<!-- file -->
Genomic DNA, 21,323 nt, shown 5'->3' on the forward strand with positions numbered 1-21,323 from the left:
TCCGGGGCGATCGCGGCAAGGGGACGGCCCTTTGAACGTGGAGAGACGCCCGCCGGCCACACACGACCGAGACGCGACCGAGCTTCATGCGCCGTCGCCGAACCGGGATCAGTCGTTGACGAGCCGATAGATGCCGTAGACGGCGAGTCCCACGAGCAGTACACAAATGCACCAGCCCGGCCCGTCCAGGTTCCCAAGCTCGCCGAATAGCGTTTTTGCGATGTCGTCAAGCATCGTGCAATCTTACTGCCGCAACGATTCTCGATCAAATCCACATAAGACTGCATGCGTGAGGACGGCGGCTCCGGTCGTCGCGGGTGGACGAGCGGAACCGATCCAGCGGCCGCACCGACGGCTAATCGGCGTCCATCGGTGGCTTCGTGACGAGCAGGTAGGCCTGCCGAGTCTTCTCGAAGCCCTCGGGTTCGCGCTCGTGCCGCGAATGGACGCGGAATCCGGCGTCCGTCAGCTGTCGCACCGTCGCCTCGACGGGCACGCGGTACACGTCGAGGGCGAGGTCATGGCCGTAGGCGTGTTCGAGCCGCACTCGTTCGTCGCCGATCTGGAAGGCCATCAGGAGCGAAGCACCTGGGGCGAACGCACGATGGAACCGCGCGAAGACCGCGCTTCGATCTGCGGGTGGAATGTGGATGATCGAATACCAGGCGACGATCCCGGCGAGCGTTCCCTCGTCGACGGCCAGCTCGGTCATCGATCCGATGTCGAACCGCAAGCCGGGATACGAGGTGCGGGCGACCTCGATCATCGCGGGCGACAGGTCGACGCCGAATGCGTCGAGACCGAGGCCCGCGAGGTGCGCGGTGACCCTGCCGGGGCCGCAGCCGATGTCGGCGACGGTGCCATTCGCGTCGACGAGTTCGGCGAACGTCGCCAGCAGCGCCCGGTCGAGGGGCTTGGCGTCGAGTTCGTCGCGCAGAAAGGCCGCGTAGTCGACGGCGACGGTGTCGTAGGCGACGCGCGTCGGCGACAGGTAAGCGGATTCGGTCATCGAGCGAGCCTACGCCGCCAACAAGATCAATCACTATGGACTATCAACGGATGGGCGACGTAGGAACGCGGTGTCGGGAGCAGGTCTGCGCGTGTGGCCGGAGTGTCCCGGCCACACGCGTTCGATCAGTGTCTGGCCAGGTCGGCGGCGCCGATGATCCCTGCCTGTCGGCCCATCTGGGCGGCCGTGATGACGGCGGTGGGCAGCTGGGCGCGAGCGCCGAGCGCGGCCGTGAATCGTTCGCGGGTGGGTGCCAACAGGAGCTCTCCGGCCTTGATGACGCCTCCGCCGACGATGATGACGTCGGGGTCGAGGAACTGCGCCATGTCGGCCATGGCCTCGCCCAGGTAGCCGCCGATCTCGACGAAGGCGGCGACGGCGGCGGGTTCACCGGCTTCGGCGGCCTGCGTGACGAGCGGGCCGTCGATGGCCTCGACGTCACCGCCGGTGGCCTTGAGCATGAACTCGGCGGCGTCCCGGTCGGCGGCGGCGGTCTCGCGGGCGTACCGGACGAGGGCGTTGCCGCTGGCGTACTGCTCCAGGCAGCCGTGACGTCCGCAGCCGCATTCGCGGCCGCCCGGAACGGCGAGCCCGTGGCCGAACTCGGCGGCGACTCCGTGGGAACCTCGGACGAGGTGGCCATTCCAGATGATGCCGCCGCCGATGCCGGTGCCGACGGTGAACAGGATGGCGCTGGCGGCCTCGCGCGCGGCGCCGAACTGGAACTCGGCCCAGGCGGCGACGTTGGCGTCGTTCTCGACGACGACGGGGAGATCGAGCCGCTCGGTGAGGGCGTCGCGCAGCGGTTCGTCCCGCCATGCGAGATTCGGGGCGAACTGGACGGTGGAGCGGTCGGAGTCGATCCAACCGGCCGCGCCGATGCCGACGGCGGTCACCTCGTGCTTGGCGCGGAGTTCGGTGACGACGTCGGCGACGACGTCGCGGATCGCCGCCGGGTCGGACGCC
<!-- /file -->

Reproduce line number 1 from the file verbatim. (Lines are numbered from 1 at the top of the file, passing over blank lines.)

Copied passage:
Genomic DNA, 21,323 nt, shown 5'->3' on the forward strand with positions numbered 1-21,323 from the left: